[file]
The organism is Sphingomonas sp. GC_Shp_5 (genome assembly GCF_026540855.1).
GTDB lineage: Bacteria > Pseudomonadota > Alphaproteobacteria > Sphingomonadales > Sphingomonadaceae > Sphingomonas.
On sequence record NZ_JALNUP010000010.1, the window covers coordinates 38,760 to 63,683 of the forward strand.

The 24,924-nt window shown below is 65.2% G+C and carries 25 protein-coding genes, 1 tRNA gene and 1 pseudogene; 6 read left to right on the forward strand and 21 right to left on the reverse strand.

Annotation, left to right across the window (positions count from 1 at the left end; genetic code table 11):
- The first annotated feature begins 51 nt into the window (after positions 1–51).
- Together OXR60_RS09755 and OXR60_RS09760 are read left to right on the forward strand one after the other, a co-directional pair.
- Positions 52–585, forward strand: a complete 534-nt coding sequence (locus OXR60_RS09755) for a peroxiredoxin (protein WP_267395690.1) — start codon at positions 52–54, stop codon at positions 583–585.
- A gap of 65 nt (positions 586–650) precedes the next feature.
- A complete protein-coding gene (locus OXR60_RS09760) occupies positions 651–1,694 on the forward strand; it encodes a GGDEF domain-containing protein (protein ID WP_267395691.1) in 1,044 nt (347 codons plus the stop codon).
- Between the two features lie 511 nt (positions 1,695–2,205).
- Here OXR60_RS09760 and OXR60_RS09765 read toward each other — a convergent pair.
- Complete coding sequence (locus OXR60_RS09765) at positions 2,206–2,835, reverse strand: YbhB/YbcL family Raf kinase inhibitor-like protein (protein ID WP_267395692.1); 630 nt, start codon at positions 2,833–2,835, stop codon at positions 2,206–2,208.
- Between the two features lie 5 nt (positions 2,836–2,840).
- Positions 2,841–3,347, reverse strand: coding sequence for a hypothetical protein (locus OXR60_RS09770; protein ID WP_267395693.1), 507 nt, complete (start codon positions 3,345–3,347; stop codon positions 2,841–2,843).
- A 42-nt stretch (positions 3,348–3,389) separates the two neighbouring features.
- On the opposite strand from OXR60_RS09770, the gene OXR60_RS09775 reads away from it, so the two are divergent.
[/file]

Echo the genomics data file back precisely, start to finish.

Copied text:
The organism is Sphingomonas sp. GC_Shp_5 (genome assembly GCF_026540855.1).
GTDB lineage: Bacteria > Pseudomonadota > Alphaproteobacteria > Sphingomonadales > Sphingomonadaceae > Sphingomonas.
On sequence record NZ_JALNUP010000010.1, the window covers coordinates 38,760 to 63,683 of the forward strand.

The 24,924-nt window shown below is 65.2% G+C and carries 25 protein-coding genes, 1 tRNA gene and 1 pseudogene; 6 read left to right on the forward strand and 21 right to left on the reverse strand.

Annotation, left to right across the window (positions count from 1 at the left end; genetic code table 11):
- The first annotated feature begins 51 nt into the window (after positions 1–51).
- Together OXR60_RS09755 and OXR60_RS09760 are read left to right on the forward strand one after the other, a co-directional pair.
- Positions 52–585, forward strand: a complete 534-nt coding sequence (locus OXR60_RS09755) for a peroxiredoxin (protein WP_267395690.1) — start codon at positions 52–54, stop codon at positions 583–585.
- A gap of 65 nt (positions 586–650) precedes the next feature.
- A complete protein-coding gene (locus OXR60_RS09760) occupies positions 651–1,694 on the forward strand; it encodes a GGDEF domain-containing protein (protein ID WP_267395691.1) in 1,044 nt (347 codons plus the stop codon).
- Between the two features lie 511 nt (positions 1,695–2,205).
- Here OXR60_RS09760 and OXR60_RS09765 read toward each other — a convergent pair.
- Complete coding sequence (locus OXR60_RS09765) at positions 2,206–2,835, reverse strand: YbhB/YbcL family Raf kinase inhibitor-like protein (protein ID WP_267395692.1); 630 nt, start codon at positions 2,833–2,835, stop codon at positions 2,206–2,208.
- Between the two features lie 5 nt (positions 2,836–2,840).
- Positions 2,841–3,347, reverse strand: coding sequence for a hypothetical protein (locus OXR60_RS09770; protein ID WP_267395693.1), 507 nt, complete (start codon positions 3,345–3,347; stop codon positions 2,841–2,843).
- A 42-nt stretch (positions 3,348–3,389) separates the two neighbouring features.
- On the opposite strand from OXR60_RS09770, the gene OXR60_RS09775 reads away from it, so the two are divergent.